In his second book, Frank Spinelli, MD, recalls childhood abuse and puts a new lens on a too-often-recounted tale. Pee-Shy, Spinelli's first memoir that debuts at the beginning of next year, is a tale of growing up and finding oneself amongst a muddled childhood, and a strong family. Spinelli, who is somehow both light-hearted and serious, talks about his writing process, his devoted family, and facing his childhood nightmares head on.
What spurred you to write this memoir?
I had always wanted to write about what had happened to me, but there's nothing new to tell; it's already been told. But when I realized that my molester [his scout master] had adopted children I just couldn't believe it. I felt the floor just dropped out from beneath me. I was really sick, and that's what spurred me into action. At the same time I was talking to a friend who was a writer and he said to keep a detailed journal. This didn't become the idea for a really good book until I realized he had children. That became the game changer for me.
Is this book about revenge?
No, it’s not a revenge book; if you asked me about what this book is about, it's about a family. I grew up in a very typical family, with strong Catholic values, with very strong females in my life, and I really wanted to tell a story as a doctor looking back at what happened to me. I really believe that the book is about survival because of my family. My parents worked really hard, they were devoted to their family, and we all had dinner together every night, and if I didn't have those strong values, I don't think I would be sitting here. You know, it made it really difficult to be gay. Here I was hiding a secret about being molested, and then hiding a secret that I was gay, and then I have to reveal I am gay, and reveal I was molested. I think that had I not come from this loyal and devoted family, I would definitely not be here. I'd be a mess. I don't like the word victim because you have to be able to move on as a survivor, otherwise it will kill you.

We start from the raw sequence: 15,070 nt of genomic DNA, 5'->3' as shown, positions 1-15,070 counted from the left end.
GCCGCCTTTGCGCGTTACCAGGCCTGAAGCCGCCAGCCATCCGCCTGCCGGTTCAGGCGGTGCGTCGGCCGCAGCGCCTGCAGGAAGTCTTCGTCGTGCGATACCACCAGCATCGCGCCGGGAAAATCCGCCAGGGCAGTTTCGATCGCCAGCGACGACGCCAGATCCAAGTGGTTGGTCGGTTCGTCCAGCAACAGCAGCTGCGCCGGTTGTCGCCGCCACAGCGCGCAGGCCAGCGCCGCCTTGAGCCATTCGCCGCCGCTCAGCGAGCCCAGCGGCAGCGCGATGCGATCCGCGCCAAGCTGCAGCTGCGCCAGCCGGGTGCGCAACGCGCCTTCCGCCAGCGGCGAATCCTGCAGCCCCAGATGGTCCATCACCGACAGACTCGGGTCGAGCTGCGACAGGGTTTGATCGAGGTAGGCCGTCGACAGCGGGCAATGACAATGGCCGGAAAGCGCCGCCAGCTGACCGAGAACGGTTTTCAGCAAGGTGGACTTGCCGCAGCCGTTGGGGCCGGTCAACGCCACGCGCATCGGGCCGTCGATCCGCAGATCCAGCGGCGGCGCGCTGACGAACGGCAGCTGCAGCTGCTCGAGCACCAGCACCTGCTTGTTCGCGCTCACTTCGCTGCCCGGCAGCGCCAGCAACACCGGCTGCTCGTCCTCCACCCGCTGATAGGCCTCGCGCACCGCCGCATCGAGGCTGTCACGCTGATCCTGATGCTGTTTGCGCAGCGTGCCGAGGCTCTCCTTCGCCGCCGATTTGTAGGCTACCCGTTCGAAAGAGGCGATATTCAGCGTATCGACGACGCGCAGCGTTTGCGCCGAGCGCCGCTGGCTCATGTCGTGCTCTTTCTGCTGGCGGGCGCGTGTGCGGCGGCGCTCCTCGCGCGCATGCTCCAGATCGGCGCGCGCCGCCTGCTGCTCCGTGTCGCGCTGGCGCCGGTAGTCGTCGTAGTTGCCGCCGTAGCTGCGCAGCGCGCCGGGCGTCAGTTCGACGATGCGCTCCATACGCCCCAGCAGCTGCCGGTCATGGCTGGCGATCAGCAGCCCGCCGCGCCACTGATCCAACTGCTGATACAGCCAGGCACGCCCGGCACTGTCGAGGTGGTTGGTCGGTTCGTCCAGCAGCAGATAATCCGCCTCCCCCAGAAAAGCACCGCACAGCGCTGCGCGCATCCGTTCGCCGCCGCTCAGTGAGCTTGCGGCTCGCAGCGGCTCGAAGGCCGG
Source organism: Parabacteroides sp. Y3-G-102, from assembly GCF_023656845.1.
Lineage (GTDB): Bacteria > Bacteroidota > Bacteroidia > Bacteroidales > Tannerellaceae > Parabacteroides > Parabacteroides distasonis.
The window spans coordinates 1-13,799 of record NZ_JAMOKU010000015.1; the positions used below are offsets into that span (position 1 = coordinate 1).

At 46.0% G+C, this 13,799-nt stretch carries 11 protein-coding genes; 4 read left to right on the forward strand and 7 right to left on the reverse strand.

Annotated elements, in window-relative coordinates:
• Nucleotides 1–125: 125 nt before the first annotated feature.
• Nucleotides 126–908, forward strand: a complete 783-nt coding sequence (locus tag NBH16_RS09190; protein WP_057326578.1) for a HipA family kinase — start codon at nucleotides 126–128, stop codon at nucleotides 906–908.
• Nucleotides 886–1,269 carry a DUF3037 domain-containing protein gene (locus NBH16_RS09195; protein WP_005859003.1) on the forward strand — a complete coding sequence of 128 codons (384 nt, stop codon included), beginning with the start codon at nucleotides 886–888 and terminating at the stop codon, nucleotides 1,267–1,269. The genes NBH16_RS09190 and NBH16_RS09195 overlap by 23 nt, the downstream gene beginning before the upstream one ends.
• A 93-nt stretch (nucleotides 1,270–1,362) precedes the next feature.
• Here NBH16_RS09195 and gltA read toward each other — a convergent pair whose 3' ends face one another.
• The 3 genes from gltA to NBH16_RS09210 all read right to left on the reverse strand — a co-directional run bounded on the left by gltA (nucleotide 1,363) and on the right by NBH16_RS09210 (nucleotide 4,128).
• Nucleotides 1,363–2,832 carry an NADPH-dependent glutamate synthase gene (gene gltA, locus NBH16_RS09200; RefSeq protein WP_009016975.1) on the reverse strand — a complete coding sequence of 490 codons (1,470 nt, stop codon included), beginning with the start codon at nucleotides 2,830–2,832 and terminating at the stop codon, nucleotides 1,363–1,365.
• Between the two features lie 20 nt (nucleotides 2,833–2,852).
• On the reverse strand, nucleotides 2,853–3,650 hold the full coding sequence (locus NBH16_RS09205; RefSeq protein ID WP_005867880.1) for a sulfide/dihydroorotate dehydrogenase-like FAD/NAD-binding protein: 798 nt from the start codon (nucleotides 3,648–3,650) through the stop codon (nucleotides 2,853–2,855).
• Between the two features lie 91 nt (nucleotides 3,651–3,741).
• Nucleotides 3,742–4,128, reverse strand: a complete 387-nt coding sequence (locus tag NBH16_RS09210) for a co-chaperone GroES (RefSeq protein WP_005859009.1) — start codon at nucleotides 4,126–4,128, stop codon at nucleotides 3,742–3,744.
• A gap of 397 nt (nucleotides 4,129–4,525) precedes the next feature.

Can you tell me about your writing rituals?
I've always written; I've always loved writing. I enjoy medical thrillers, and writing them. But when my friend kept telling me to write my feelings, and my thoughts, he told keep a diary—and it was also important to keep a diary for the police. I had to remember so much.
How did people close to you respond when they read the book?
My mother read the book and she cried and called me the next day, and she said 'you know, children are like flowers, you put seeds in the ground, you water them, and hope for the best, but then somebody just comes and destroys them—and these are people you trust.' You can't possibly raise your children and keep them sheltered; you have to let them experience the world, and you trust teachers, and coaches, and scout masters to help you.
When writing this memoir, how difficult was it for you to remember all the details?
Memoir is memory, and I think of it as looking at a home movie. Obviously, five of us can look at it and see five different things, and that's the nature of memory and sense memory, and what it means to you. I have such a vivid memory of my childhood, and more or less I have flashes of memory and keeping a journal really helped. It's all about accuracy, and emotional—there are times when you're crying, it's just too close. You pretend it's not about you, but you can't help it. And you also subconsciously want to write about people in a better light, or even worse, but you have to liberate yourself and just say 'I don't care; this is the truth.'
Was it difficult emotionally to rethink and write about your past?
It takes distance. It was really hard to talk about events that aren't so far in the past because I had no distance or perspective, but as a child I had a lot of perspective. I saw as a child that I knew no other world, and I felt trapped. As a molested child, you have been beguiled and you feel trapped. It came with a lot of distance, writing about it all.
What can women take away from this book?
I grew up with strong women and really relating to women. I feel that if anything the characters in this book that are so supportive of me are the women. My mother is such a central character, and whether you like her or not she's very three dimensional. My two sisters and my two female therapists in the book—they were all driving forces. I think women will respond so enthusiastically to this book; it is one thing to read about a tragedy, and it’s another to rally and come together as a family. And I think if anyone grew up with a strong mother, they will understand.